The domain for the simulation has a horizontal extent of \(240 \times 240 \, {\rm km}\) and its vertical extent is \(L_z=4\, {\rm km}\) deep. In physical space, we use \(40 \times 40 \times 60\) grid points in the zonal, meridional, and vertical directions respectively. The resolution in the horizontal direction is \(\Delta x = \Delta y= 6 \, \rm km\). The vertical resolution decreases exponentially from the surface layer with \(\Delta z =15 \, \rm m\) to the bottom layer with \(\Delta z=74 \, \rm m\). In wavenumber space we use \(60 \times 60 \times 60\) grid points, with horizontal wavenumber \(\Delta k_{x,y}=4 \times 10^{-3} \, \rm m^{-1}\) at \(k_{x,y}=0 \, \rm m^{-1}\) increasing to \(\Delta k_{x,y}=18 \times 10^{-3} \, \rm m^{-1}\) at \(\pm k_{x,y}^c\), and vertical wavenumber \(\Delta k_{z}=8 \times 10^{-3} \, \rm m^{-1}\) at \(k_{z}=0 \, \rm m^{-1}\) increasing to \(\Delta k_{z}=36 \times 10^{-3} \, \rm m^{-1}\) at \(\pm k_{z}^c\). The model time step is \(2s\). The total number of grid points is about \(20 \times 10^9\), which corresponds roughly to a global ocean model with horizontal resolution of 1 – 2 \(\rm km\). Using even finer grids, the model quickly becomes computationally very expensive such that the simulations presented here are already at the upper end of available resources to us.

The background flow in our model simulations is inspired by measurements of a coherent meso-scale eddy in the tropical northeastern Atlantic Ocean provided by the REEBUS^{1}
project and shown in Fig. 1 (see also Appendix B), which we think is representative for a typical coherent eddy at mid latitudes. The eddy measurements were made in the Eastern Boundary Upwelling System at the Mauritanian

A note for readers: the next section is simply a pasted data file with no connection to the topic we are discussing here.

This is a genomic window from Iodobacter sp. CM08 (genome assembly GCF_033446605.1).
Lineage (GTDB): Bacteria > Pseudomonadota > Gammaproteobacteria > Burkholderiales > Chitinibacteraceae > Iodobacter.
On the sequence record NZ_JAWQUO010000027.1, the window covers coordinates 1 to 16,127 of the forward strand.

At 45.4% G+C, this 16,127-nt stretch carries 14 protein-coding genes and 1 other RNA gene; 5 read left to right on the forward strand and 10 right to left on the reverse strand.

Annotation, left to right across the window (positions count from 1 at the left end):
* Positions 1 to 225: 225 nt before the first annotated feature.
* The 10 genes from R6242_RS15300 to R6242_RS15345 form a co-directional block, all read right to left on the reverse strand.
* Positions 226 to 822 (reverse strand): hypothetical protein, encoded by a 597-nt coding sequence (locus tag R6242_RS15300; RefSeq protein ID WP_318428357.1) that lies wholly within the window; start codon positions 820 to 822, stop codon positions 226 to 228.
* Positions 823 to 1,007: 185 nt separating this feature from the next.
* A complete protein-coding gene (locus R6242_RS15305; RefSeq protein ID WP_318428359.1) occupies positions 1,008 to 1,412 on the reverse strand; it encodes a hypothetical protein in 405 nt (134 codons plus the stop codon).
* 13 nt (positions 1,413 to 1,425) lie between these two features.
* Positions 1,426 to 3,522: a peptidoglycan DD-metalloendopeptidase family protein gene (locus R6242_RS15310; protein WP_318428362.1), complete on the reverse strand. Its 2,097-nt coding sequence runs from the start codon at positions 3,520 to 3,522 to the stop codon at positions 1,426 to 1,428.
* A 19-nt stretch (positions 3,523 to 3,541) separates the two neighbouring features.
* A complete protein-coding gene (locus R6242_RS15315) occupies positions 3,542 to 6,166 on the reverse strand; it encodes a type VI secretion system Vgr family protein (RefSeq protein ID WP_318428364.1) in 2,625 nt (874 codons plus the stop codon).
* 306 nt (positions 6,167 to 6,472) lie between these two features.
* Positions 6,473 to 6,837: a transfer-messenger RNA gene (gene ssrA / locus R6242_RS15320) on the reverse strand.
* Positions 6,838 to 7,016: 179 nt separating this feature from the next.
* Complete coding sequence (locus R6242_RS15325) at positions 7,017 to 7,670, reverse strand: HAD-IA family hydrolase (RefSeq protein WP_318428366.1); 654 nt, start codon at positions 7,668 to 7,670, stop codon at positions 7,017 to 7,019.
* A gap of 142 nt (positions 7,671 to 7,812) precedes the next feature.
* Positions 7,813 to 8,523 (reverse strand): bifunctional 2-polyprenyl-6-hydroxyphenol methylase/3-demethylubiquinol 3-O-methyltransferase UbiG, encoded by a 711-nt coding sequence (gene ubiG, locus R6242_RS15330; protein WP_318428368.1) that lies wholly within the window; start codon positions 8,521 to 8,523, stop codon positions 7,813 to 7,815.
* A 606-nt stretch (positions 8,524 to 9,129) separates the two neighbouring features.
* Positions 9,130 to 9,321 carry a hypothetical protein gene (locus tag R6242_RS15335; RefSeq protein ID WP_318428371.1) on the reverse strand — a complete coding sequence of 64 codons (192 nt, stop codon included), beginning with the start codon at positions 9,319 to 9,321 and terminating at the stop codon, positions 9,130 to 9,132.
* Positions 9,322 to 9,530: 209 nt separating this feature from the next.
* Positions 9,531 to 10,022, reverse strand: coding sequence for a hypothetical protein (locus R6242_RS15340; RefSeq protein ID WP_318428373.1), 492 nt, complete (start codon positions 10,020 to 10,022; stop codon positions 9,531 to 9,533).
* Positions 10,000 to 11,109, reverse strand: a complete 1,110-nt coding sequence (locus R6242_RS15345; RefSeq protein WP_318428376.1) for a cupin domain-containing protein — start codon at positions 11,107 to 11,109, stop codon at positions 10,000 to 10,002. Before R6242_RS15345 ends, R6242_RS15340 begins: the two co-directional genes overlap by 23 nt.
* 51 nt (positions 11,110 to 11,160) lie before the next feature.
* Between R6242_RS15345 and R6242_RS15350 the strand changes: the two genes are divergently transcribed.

coast west of Africa in the Canary Current System in December 2019, between 14N to 15N and 24W to 26W and was named \(CE\_2019\_14N\_25W\) by REEBUS. The observed coherent eddy is of cyclonic type with positive zonal
velocity south of the eddy center and negative north of it (Fig. 1). At the eddy rim, at a distance of around 45 km from the eddy center on either side, the velocities are the largest and reach \(0.4 \, \rm ms^{-1}\) and \(-0.6 \, \rm ms^{-1}\) at the surface. Between the eddy rim, the horizontal change of the velocity is approximately linear. Outside of the eddy, velocity decays
exponentially in the horizontal. As suggested by [31] this motivates the idealized eddy structure as detailed in Appendix C, which is also shown in
Fig. 1 (grey contour lines). Since the velocity observations reach only to 1000 \(\rm m\) depth, we use the first baroclinic vertical mode to extrapolate the observations down to the bottom
at 4000 \(\rm m\). We also have a further simulation with an anticyclonic background flow which is simply a mirror of the cyclonic one. However, if not otherwise noted we always refer to the cyclonic eddy in our discussion
of the results.

The background stratification is computed from in-situ measurements at the eddy center. A mean background stratification \(\overline{N}\) is computed by smoothing the observations with a moving mean of 150 m with a minimum of ten data points, shown in shown in Fig. 1. \(\overline{N}\) is then fitted with an exponential function \(N_{1}(z)\) given by \[\begin{align} \label{N1} N_{1}(z)&=& 2.5 \times 10^{-3} \, {\rm s^{-1} } + 12.5 \times 10^{-3} \, {\rm s^{-1} }\, \exp{\frac{z+50 \, {\rm m} }{100 \, {\rm m}} } \end{align}\tag{11}\]